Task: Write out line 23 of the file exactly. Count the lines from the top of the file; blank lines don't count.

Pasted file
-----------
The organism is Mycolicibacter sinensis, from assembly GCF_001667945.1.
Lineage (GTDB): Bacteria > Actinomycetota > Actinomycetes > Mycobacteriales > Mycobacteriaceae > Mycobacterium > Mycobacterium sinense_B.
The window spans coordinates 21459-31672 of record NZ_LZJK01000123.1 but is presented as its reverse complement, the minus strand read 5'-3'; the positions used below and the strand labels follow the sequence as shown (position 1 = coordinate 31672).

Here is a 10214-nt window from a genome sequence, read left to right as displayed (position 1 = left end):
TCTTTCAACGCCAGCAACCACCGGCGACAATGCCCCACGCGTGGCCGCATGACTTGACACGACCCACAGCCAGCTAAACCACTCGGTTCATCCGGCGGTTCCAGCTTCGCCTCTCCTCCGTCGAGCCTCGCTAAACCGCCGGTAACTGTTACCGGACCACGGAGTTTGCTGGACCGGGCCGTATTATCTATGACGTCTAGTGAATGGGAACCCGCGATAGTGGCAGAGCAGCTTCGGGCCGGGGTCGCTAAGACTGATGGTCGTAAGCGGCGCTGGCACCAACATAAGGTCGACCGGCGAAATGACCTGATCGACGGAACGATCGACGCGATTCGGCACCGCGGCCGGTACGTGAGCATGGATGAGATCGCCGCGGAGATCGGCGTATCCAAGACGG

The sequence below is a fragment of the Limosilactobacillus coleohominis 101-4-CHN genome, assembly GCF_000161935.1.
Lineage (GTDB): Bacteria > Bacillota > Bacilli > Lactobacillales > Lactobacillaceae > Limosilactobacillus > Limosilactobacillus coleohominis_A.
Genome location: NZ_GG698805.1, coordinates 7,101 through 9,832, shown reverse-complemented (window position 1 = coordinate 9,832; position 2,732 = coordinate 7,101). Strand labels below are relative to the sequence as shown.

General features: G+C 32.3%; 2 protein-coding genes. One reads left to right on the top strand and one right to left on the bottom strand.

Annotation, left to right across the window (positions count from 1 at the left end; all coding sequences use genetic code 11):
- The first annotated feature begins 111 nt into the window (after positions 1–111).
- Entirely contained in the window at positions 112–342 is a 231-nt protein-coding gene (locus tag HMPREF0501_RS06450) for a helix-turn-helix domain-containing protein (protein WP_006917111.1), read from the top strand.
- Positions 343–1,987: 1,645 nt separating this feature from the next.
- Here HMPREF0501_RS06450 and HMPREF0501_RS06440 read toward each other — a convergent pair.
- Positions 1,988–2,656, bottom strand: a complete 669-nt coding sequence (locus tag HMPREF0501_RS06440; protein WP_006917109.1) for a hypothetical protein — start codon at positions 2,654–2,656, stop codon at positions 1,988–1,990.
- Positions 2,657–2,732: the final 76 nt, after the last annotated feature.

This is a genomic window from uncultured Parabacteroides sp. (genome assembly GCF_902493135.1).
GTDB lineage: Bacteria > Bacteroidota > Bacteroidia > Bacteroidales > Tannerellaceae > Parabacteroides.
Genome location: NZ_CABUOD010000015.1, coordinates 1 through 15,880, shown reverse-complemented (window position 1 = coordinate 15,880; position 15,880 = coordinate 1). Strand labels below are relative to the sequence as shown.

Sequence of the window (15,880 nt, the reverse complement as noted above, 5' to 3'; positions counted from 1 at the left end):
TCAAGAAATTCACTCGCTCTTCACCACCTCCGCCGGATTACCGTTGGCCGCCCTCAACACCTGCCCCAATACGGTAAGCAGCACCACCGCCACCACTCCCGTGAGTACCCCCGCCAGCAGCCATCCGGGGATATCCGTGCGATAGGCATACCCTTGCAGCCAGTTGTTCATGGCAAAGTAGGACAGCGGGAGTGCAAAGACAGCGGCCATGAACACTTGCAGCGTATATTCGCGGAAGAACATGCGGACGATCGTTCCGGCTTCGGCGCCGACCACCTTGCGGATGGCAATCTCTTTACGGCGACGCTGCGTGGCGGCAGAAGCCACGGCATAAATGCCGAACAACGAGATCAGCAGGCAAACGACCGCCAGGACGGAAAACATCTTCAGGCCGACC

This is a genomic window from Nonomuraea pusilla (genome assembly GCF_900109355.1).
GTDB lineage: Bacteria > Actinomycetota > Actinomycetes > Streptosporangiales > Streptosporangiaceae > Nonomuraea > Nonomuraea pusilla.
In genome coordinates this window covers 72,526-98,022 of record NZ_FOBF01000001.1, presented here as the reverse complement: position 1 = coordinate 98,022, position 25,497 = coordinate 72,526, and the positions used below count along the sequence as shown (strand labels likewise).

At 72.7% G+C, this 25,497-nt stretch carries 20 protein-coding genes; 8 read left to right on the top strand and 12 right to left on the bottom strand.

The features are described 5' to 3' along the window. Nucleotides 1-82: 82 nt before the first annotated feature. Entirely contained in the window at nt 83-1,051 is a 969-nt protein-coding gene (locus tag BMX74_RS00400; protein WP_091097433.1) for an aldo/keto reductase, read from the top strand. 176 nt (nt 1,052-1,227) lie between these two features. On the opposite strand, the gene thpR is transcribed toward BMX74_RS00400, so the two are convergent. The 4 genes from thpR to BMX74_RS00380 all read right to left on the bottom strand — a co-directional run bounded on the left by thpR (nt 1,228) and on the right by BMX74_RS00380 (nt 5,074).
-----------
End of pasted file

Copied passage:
GTDB lineage: Bacteria > Actinomycetota > Actinomycetes > Streptosporangiales > Streptosporangiaceae > Nonomuraea > Nonomuraea pusilla.